Georgetown Suspends Josh Smith for Season Due to Academic Issues

Rob GoldbergFeatured ColumnistJanuary 24, 2014

USA Today

After missing five games in a row, Georgetown center Josh Smith has officially been suspended for the remainder of the 2013-14 season due to academic problems, per Aaron Oster of ESPN 980:

The junior was forced to sit out for the first time on Jan. 8 against Providence, which coincided with the first day of classes for the second semester at Georgetown, according to Andy Katz of ESPN.

Fortunately, Oster also quotes head coach John Thompson III in saying he could be back next season:

This is a big loss for the Hoyas, who are currently 11-7 on the year with a 3-4 record in the Big East. Smith was the team's third-leading scorer with 11.5 points per game, and he added 3.4 rebounds per game. His size, at 6'10" and 350 pounds, also helped him become a tough defender in the low post.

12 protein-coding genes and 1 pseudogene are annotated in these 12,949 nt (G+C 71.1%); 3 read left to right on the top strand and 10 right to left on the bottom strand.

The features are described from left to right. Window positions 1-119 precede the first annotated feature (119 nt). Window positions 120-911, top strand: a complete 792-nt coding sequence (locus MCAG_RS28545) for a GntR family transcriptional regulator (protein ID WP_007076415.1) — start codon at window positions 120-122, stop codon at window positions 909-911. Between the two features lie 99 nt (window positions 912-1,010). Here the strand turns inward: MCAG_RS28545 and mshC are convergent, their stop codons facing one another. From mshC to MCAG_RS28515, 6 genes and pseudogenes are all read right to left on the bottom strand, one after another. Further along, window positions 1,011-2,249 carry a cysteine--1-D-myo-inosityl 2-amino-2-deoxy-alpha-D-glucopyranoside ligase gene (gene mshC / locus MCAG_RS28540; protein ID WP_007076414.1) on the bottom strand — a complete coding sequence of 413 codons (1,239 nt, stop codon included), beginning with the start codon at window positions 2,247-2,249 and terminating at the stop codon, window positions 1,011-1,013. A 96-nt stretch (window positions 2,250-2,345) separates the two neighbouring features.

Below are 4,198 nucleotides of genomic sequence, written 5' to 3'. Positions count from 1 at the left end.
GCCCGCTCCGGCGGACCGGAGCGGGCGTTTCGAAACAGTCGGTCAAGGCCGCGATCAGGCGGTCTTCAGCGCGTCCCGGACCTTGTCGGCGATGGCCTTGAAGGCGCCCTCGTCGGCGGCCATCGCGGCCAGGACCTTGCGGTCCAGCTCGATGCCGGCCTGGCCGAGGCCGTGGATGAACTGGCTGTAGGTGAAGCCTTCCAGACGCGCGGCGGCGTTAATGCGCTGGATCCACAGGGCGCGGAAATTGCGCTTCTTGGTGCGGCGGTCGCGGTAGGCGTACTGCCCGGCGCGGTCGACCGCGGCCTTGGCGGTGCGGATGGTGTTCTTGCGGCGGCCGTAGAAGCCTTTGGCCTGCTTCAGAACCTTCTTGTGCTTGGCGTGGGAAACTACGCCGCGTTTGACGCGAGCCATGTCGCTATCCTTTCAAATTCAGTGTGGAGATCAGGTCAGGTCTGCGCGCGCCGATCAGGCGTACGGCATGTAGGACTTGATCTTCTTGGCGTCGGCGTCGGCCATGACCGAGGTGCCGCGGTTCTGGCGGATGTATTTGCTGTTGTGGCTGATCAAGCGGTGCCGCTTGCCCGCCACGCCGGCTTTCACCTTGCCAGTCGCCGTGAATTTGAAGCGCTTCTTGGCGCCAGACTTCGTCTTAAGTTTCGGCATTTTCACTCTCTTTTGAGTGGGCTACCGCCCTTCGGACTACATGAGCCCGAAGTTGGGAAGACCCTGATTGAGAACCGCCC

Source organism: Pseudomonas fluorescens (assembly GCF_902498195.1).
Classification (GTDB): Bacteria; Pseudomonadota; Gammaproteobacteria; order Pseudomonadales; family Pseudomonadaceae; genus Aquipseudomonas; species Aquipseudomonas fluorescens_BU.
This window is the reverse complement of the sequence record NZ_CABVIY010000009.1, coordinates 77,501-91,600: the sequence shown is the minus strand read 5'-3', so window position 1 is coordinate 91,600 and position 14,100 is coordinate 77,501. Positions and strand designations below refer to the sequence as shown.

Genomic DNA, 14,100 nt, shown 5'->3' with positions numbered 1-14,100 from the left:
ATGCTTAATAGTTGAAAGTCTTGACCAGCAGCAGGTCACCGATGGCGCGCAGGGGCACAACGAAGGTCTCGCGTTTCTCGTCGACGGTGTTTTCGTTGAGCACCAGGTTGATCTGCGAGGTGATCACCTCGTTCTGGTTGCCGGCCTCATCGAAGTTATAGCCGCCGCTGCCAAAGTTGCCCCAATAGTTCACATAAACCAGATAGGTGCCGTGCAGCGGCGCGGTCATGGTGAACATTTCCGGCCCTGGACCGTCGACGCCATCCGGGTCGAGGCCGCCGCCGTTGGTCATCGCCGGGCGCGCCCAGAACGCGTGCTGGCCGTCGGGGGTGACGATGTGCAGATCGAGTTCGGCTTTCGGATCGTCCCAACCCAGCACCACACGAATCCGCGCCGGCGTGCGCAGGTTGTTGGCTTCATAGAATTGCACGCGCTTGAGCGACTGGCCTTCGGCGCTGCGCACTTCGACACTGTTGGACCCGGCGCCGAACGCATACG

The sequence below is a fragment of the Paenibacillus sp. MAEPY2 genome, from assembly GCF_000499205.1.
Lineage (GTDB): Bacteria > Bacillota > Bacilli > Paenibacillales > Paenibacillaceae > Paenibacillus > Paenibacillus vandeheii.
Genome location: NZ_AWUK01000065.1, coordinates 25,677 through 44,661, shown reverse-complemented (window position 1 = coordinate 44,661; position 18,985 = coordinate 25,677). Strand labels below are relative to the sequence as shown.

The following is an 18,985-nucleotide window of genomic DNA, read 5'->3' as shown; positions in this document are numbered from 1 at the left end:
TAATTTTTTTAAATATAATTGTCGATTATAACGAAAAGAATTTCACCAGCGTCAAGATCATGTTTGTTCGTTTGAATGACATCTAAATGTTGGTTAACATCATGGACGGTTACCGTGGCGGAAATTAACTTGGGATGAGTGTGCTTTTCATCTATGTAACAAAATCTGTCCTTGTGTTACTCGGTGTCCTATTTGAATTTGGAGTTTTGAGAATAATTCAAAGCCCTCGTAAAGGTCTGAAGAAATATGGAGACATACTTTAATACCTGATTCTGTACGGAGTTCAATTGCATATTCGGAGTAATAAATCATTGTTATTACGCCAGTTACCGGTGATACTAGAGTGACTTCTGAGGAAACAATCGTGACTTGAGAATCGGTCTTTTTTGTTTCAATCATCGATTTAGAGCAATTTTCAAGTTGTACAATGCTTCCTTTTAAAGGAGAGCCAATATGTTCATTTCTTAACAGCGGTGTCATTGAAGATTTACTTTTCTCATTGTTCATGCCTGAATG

Unfortunately, Georgetown will have to move on without him. One positive note is that the squad is used to overcoming this type of adversity. Last season, second-leading scorer Greg Whittington was ruled ineligible for the final 13 games due to academic issues before transferring to Rutgers

Still, the coaching staff will clearly have to make some adjustments without Smith. Thompson discussed the problem, via Ben Standig of CSN Washington:

Meanwhile, Mike Madden of the Washington City Paper believes this could be damaging to the team's postseason chances:

As for Smith, this is another disappointing chapter for a once-promising prospect. In 2010, the Washington native was considered a 4-star prospect and the No. 20 player overall, according to ESPN. After two years of struggles at UCLA, he transferred to Georgetown in search of a fresh start.

While he was posting the best scoring numbers of his career to go with an impressive 65.5 field-goal percentage, academic issues will apparently derail his season.

Hopefully, he will find a way to get his academics in order and be able to contribute in the 2014-15 season.


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